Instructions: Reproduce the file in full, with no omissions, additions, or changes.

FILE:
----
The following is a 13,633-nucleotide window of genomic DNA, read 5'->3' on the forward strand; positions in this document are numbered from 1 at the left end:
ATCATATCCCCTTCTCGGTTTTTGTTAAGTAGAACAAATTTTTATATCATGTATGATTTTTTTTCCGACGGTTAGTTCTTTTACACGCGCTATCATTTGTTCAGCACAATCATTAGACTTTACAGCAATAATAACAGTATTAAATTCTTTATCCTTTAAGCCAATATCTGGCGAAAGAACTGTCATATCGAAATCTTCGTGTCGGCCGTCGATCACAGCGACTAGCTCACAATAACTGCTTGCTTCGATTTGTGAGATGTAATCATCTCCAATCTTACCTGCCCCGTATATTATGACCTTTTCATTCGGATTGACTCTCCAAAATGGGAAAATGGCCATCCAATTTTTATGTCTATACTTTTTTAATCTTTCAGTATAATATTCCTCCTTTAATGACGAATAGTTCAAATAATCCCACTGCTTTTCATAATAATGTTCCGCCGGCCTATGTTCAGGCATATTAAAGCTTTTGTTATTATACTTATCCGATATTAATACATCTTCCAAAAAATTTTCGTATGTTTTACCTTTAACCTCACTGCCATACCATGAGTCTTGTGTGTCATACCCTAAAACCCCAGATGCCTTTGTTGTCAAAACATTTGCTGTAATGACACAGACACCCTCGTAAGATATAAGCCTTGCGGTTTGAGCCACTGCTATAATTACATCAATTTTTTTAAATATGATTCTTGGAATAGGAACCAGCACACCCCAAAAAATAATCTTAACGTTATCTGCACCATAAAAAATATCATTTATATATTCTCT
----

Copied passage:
The following is a 13,633-nucleotide window of genomic DNA, read 5'->3' on the forward strand; positions in this document are numbered from 1 at the left end:
ATCATATCCCCTTCTCGGTTTTTGTTAAGTAGAACAAATTTTTATATCATGTATGATTTTTTTTCCGACGGTTAGTTCTTTTACACGCGCTATCATTTGTTCAGCACAATCATTAGACTTTACAGCAATAATAACAGTATTAAATTCTTTATCCTTTAAGCCAATATCTGGCGAAAGAACTGTCATATCGAAATCTTCGTGTCGGCCGTCGATCACAGCGACTAGCTCACAATAACTGCTTGCTTCGATTTGTGAGATGTAATCATCTCCAATCTTACCTGCCCCGTATATTATGACCTTTTCATTCGGATTGACTCTCCAAAATGGGAAAATGGCCATCCAATTTTTATGTCTATACTTTTTTAATCTTTCAGTATAATATTCCTCCTTTAATGACGAATAGTTCAAATAATCCCACTGCTTTTCATAATAATGTTCCGCCGGCCTATGTTCAGGCATATTAAAGCTTTTGTTATTATACTTATCCGATATTAATACATCTTCCAAAAAATTTTCGTATGTTTTACCTTTAACCTCACTGCCATACCATGAGTCTTGTGTGTCATACCCTAAAACCCCAGATGCCTTTGTTGTCAAAACATTTGCTGTAATGACACAGACACCCTCGTAAGATATAAGCCTTGCGGTTTGAGCCACTGCTATAATTACATCAATTTTTTTAAATATGATTCTTGGAATAGGAACCAGCACACCCCAAAAAATAATCTTAACGTTATCTGCACCATAAAAAATATCATTTATATATTCTCT